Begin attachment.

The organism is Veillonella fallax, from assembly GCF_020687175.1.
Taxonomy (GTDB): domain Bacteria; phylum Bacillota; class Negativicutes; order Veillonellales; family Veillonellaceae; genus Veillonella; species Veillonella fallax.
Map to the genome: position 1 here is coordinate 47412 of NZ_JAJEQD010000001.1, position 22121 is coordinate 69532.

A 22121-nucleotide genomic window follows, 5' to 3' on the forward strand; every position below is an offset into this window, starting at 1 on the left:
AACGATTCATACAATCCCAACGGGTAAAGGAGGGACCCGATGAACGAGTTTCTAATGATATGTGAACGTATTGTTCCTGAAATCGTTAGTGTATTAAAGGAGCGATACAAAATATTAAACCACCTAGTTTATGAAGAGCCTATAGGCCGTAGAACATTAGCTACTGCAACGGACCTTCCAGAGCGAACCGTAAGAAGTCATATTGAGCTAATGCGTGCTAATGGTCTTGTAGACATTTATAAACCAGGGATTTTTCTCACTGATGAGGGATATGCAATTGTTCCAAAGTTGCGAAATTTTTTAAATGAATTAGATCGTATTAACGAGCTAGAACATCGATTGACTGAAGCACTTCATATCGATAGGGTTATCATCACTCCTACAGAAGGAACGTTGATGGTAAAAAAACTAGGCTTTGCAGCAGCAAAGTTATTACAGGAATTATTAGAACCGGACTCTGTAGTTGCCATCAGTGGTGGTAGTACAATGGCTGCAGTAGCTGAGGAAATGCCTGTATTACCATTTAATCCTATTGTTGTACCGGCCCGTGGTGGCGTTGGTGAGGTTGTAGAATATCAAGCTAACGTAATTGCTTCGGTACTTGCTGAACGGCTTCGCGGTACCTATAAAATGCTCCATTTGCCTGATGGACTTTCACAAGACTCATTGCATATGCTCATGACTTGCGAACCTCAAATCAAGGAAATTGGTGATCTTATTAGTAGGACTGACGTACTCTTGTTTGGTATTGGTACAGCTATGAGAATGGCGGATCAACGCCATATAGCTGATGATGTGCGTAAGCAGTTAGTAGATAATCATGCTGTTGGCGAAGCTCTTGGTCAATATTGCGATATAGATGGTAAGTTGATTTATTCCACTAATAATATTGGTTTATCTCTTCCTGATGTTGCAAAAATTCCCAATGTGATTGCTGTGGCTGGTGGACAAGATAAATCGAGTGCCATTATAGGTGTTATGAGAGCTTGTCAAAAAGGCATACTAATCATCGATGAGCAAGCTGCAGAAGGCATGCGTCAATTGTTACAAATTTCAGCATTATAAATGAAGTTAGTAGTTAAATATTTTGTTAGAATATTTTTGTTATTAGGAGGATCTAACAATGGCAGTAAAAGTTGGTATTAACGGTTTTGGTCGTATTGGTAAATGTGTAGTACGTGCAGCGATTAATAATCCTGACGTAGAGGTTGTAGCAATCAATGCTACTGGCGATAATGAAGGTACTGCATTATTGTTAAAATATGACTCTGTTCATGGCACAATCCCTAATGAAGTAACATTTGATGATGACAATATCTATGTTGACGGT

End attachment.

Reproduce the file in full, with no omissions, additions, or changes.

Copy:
The organism is Veillonella fallax, from assembly GCF_020687175.1.
Taxonomy (GTDB): domain Bacteria; phylum Bacillota; class Negativicutes; order Veillonellales; family Veillonellaceae; genus Veillonella; species Veillonella fallax.
Map to the genome: position 1 here is coordinate 47412 of NZ_JAJEQD010000001.1, position 22121 is coordinate 69532.

A 22121-nucleotide genomic window follows, 5' to 3' on the forward strand; every position below is an offset into this window, starting at 1 on the left:
AACGATTCATACAATCCCAACGGGTAAAGGAGGGACCCGATGAACGAGTTTCTAATGATATGTGAACGTATTGTTCCTGAAATCGTTAGTGTATTAAAGGAGCGATACAAAATATTAAACCACCTAGTTTATGAAGAGCCTATAGGCCGTAGAACATTAGCTACTGCAACGGACCTTCCAGAGCGAACCGTAAGAAGTCATATTGAGCTAATGCGTGCTAATGGTCTTGTAGACATTTATAAACCAGGGATTTTTCTCACTGATGAGGGATATGCAATTGTTCCAAAGTTGCGAAATTTTTTAAATGAATTAGATCGTATTAACGAGCTAGAACATCGATTGACTGAAGCACTTCATATCGATAGGGTTATCATCACTCCTACAGAAGGAACGTTGATGGTAAAAAAACTAGGCTTTGCAGCAGCAAAGTTATTACAGGAATTATTAGAACCGGACTCTGTAGTTGCCATCAGTGGTGGTAGTACAATGGCTGCAGTAGCTGAGGAAATGCCTGTATTACCATTTAATCCTATTGTTGTACCGGCCCGTGGTGGCGTTGGTGAGGTTGTAGAATATCAAGCTAACGTAATTGCTTCGGTACTTGCTGAACGGCTTCGCGGTACCTATAAAATGCTCCATTTGCCTGATGGACTTTCACAAGACTCATTGCATATGCTCATGACTTGCGAACCTCAAATCAAGGAAATTGGTGATCTTATTAGTAGGACTGACGTACTCTTGTTTGGTATTGGTACAGCTATGAGAATGGCGGATCAACGCCATATAGCTGATGATGTGCGTAAGCAGTTAGTAGATAATCATGCTGTTGGCGAAGCTCTTGGTCAATATTGCGATATAGATGGTAAGTTGATTTATTCCACTAATAATATTGGTTTATCTCTTCCTGATGTTGCAAAAATTCCCAATGTGATTGCTGTGGCTGGTGGACAAGATAAATCGAGTGCCATTATAGGTGTTATGAGAGCTTGTCAAAAAGGCATACTAATCATCGATGAGCAAGCTGCAGAAGGCATGCGTCAATTGTTACAAATTTCAGCATTATAAATGAAGTTAGTAGTTAAATATTTTGTTAGAATATTTTTGTTATTAGGAGGATCTAACAATGGCAGTAAAAGTTGGTATTAACGGTTTTGGTCGTATTGGTAAATGTGTAGTACGTGCAGCGATTAATAATCCTGACGTAGAGGTTGTAGCAATCAATGCTACTGGCGATAATGAAGGTACTGCATTATTGTTAAAATATGACTCTGTTCATGGCACAATCCCTAATGAAGTAACATTTGATGATGACAATATCTATGTTGACGGT